(Former admissions tutor at a UK medical school)
I’ve seen a great number of personal statements and one thing is clear. It is very easy to separate the clear winners from the clear losers. Apart from these there are those ‘in between’ statements who may get just about qualify for an interview but are highly likely to get shot down and rejected on the basis of one or two misjudged sentences.
The plan is to get shortlisted of course, but be aware that a large percentage of your interview will be based on your personal statement. Interviews will be stressful and that ridiculous line in your application will come up at some point of the interview. Don’t shoot yourself before you begin.
Mistake number 1: Unviable reasons for choosing medicine.
I’ve seen alot of statements recently that hinge around one pivotal life event such as a family bereavement (or worse still 9/11!) leading to a sudden desperation to become a doctor. This may make your statement easier to write, particularly if you’re finding it difficult to define your real reasons, but they rarely stand up to scrutiny.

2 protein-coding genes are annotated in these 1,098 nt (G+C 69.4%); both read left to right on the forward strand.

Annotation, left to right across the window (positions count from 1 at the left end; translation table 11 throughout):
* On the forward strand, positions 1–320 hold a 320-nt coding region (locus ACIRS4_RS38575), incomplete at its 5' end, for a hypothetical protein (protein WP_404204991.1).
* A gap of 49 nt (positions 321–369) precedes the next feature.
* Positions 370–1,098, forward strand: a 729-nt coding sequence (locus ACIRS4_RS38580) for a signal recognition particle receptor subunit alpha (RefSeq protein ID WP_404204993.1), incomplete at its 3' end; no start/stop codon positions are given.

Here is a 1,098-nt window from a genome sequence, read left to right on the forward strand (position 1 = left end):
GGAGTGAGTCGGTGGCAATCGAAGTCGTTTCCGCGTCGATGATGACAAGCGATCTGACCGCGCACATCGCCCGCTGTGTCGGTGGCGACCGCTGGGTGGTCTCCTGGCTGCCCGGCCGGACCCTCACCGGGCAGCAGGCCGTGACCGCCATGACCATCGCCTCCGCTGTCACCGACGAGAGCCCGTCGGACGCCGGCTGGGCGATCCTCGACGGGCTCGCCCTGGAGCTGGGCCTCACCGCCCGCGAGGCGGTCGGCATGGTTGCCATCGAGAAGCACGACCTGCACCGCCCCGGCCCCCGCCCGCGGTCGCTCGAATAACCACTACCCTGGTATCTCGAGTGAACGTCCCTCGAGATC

So if you had surgery at a young age or your mother is on dialysis, mention it very briefly as a reason that sparked your interest but not as a sole cause. Better to mention how various aspects of a medical career appeal to you such as an interest in science, working with people, being able to provide effective interventions to solve problems etc. True or not, these are realistic and easy to justify at interview. Remember, your success in getting into medical school does not depend on having the most unique and awe-inspiring reason for wanting to be a doctor. If you are still struggling here, check out our article on how to explain why you want to go to medical school.
Mistake number 2: Poor English